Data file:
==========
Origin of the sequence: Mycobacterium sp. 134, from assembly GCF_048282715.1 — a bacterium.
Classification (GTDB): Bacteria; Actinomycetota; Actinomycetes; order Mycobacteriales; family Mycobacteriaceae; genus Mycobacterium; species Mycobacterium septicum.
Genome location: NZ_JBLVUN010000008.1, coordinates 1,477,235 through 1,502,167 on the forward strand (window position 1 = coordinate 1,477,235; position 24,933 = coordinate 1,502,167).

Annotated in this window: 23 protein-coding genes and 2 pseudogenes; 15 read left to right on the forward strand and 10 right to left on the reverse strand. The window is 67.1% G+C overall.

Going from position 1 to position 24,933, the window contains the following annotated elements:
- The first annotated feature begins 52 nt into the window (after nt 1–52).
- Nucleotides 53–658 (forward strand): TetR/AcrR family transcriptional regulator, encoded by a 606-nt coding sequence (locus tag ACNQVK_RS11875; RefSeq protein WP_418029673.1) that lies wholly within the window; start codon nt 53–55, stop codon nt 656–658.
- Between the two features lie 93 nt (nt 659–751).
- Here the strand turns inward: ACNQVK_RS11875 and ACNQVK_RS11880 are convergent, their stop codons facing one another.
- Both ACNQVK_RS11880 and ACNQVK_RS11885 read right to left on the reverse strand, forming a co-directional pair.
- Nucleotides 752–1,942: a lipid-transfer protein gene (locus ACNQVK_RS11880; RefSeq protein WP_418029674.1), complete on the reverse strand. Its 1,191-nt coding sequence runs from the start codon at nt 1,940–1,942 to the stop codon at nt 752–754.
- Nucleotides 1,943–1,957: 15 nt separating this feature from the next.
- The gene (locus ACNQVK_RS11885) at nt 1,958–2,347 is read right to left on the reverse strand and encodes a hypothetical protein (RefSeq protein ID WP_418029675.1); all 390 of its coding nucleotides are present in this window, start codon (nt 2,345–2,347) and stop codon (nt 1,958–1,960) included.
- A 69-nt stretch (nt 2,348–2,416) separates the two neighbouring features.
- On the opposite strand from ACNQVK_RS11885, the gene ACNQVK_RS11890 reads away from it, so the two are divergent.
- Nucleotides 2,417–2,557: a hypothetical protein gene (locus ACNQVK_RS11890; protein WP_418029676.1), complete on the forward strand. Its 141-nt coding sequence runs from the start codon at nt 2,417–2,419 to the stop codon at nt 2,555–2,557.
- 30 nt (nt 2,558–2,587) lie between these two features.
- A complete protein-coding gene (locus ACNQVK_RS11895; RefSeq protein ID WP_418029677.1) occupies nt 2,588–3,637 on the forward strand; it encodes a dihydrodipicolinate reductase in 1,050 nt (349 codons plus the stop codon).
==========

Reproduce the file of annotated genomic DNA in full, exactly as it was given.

Origin of the sequence: Mycobacterium sp. 134, from assembly GCF_048282715.1 — a bacterium.
Classification (GTDB): Bacteria; Actinomycetota; Actinomycetes; order Mycobacteriales; family Mycobacteriaceae; genus Mycobacterium; species Mycobacterium septicum.
Genome location: NZ_JBLVUN010000008.1, coordinates 1,477,235 through 1,502,167 on the forward strand (window position 1 = coordinate 1,477,235; position 24,933 = coordinate 1,502,167).

Annotated in this window: 23 protein-coding genes and 2 pseudogenes; 15 read left to right on the forward strand and 10 right to left on the reverse strand. The window is 67.1% G+C overall.

Going from position 1 to position 24,933, the window contains the following annotated elements:
- The first annotated feature begins 52 nt into the window (after nt 1–52).
- Nucleotides 53–658 (forward strand): TetR/AcrR family transcriptional regulator, encoded by a 606-nt coding sequence (locus tag ACNQVK_RS11875; RefSeq protein WP_418029673.1) that lies wholly within the window; start codon nt 53–55, stop codon nt 656–658.
- Between the two features lie 93 nt (nt 659–751).
- Here the strand turns inward: ACNQVK_RS11875 and ACNQVK_RS11880 are convergent, their stop codons facing one another.
- Both ACNQVK_RS11880 and ACNQVK_RS11885 read right to left on the reverse strand, forming a co-directional pair.
- Nucleotides 752–1,942: a lipid-transfer protein gene (locus ACNQVK_RS11880; RefSeq protein WP_418029674.1), complete on the reverse strand. Its 1,191-nt coding sequence runs from the start codon at nt 1,940–1,942 to the stop codon at nt 752–754.
- Nucleotides 1,943–1,957: 15 nt separating this feature from the next.
- The gene (locus ACNQVK_RS11885) at nt 1,958–2,347 is read right to left on the reverse strand and encodes a hypothetical protein (RefSeq protein ID WP_418029675.1); all 390 of its coding nucleotides are present in this window, start codon (nt 2,345–2,347) and stop codon (nt 1,958–1,960) included.
- A 69-nt stretch (nt 2,348–2,416) separates the two neighbouring features.
- On the opposite strand from ACNQVK_RS11885, the gene ACNQVK_RS11890 reads away from it, so the two are divergent.
- Nucleotides 2,417–2,557: a hypothetical protein gene (locus ACNQVK_RS11890; protein WP_418029676.1), complete on the forward strand. Its 141-nt coding sequence runs from the start codon at nt 2,417–2,419 to the stop codon at nt 2,555–2,557.
- 30 nt (nt 2,558–2,587) lie between these two features.
- A complete protein-coding gene (locus ACNQVK_RS11895; RefSeq protein ID WP_418029677.1) occupies nt 2,588–3,637 on the forward strand; it encodes a dihydrodipicolinate reductase in 1,050 nt (349 codons plus the stop codon).